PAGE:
# Need help in solving this DE

1. Feb 17, 2013

### TogoPogo

The problem states:

"By using the substitution $y=xu$, show that the differential equation $\frac{dy}{dx}=\frac{y+\sqrt{x^{2}+y^{2}}}{x}, x>0$ can be reduced to the d.e. $x\frac{du}{dx}=\sqrt{u^{2}+1}$.

Hence, show that if the curve passes through the point $(1,0)$, the particular solution is given by $y=\frac{1}{2}(x^{2}-1)$."

I managed to get the d.e. into the form $x\frac{du}{dx}=\sqrt{u^{2}+1}$ but I have no idea how to integrate $\frac{du}{\sqrt{u^{2}+1}}$. Wolfram Alpha is giving me some inverse hyperbolic sine stuff which I haven't learned yet (I'm in high school). All I've really 'learned' from my teacher so far was solving separable DE's, and inseparable DE's with $y=ux$, however some of the questions that we were given required other techniques like integrating factors and stuff. Is this DE a special case or something?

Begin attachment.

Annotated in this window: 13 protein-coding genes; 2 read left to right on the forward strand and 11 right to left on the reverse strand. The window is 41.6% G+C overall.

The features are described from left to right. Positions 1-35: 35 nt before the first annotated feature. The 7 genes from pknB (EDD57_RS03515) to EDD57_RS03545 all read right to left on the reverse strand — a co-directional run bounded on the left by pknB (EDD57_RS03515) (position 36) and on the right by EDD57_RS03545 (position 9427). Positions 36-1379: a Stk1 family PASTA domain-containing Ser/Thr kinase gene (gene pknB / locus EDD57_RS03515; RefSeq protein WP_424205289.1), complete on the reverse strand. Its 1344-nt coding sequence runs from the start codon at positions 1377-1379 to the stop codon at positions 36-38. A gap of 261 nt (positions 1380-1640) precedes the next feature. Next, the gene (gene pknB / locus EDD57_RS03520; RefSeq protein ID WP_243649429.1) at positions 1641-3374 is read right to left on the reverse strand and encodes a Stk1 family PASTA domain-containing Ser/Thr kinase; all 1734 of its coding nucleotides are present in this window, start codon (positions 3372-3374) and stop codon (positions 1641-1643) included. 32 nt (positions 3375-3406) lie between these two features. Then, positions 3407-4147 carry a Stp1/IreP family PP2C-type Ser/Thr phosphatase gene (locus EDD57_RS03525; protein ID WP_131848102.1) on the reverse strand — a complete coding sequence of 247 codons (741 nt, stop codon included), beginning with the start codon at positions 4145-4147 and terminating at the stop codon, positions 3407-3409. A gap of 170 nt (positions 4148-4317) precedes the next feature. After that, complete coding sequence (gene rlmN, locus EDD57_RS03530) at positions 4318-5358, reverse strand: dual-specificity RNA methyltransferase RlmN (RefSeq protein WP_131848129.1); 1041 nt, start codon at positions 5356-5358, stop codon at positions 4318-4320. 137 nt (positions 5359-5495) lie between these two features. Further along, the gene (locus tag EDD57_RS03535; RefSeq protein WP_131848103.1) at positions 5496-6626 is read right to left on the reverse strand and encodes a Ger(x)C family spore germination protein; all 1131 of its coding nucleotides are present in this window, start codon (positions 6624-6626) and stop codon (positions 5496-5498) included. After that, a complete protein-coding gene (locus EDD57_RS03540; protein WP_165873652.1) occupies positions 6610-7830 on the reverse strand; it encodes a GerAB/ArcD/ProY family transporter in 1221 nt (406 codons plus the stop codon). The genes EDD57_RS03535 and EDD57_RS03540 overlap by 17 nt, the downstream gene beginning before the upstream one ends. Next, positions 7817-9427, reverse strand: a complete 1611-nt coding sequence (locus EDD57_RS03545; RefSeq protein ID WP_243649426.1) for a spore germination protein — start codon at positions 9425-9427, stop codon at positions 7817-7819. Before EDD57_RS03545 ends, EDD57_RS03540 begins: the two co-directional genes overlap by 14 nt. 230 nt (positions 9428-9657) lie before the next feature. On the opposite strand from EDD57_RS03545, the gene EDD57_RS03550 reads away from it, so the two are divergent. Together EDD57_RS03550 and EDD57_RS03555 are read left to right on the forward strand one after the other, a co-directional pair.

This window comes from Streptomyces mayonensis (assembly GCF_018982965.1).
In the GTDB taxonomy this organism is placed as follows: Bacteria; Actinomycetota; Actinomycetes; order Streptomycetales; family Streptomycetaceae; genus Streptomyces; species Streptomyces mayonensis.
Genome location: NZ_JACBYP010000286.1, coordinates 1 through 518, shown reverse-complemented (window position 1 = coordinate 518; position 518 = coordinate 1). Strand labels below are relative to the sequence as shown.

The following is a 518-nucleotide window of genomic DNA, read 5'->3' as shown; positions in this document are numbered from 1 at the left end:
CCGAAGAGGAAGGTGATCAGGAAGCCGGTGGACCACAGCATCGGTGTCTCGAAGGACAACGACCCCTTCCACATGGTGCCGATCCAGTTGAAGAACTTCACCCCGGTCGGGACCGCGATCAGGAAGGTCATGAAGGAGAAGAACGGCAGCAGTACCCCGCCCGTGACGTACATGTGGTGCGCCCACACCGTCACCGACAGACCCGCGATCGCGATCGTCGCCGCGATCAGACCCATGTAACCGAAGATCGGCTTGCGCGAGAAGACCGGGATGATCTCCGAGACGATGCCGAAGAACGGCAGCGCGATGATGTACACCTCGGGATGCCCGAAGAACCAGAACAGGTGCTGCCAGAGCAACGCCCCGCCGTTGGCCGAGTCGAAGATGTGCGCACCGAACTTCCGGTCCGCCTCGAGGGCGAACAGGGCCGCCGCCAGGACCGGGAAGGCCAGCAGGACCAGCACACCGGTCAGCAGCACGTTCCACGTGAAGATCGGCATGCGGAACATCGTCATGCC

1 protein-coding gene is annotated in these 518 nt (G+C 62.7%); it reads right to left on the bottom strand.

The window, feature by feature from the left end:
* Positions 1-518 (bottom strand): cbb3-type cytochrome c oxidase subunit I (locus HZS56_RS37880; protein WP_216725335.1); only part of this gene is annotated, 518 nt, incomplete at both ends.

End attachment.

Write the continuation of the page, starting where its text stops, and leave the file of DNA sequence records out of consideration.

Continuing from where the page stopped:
Anyways, how would I approach this? Do I square both sides to get rid of the square root sign?

Many thanks.

Last edited: Feb 17, 2013
2. Feb 17, 2013

### vela

Staff Emeritus
Try the substitution u=tan v.

3. Feb 17, 2013

### TogoPogo

I got it! Thank you. I didn't know how to integrate secx but Wolfram helped out.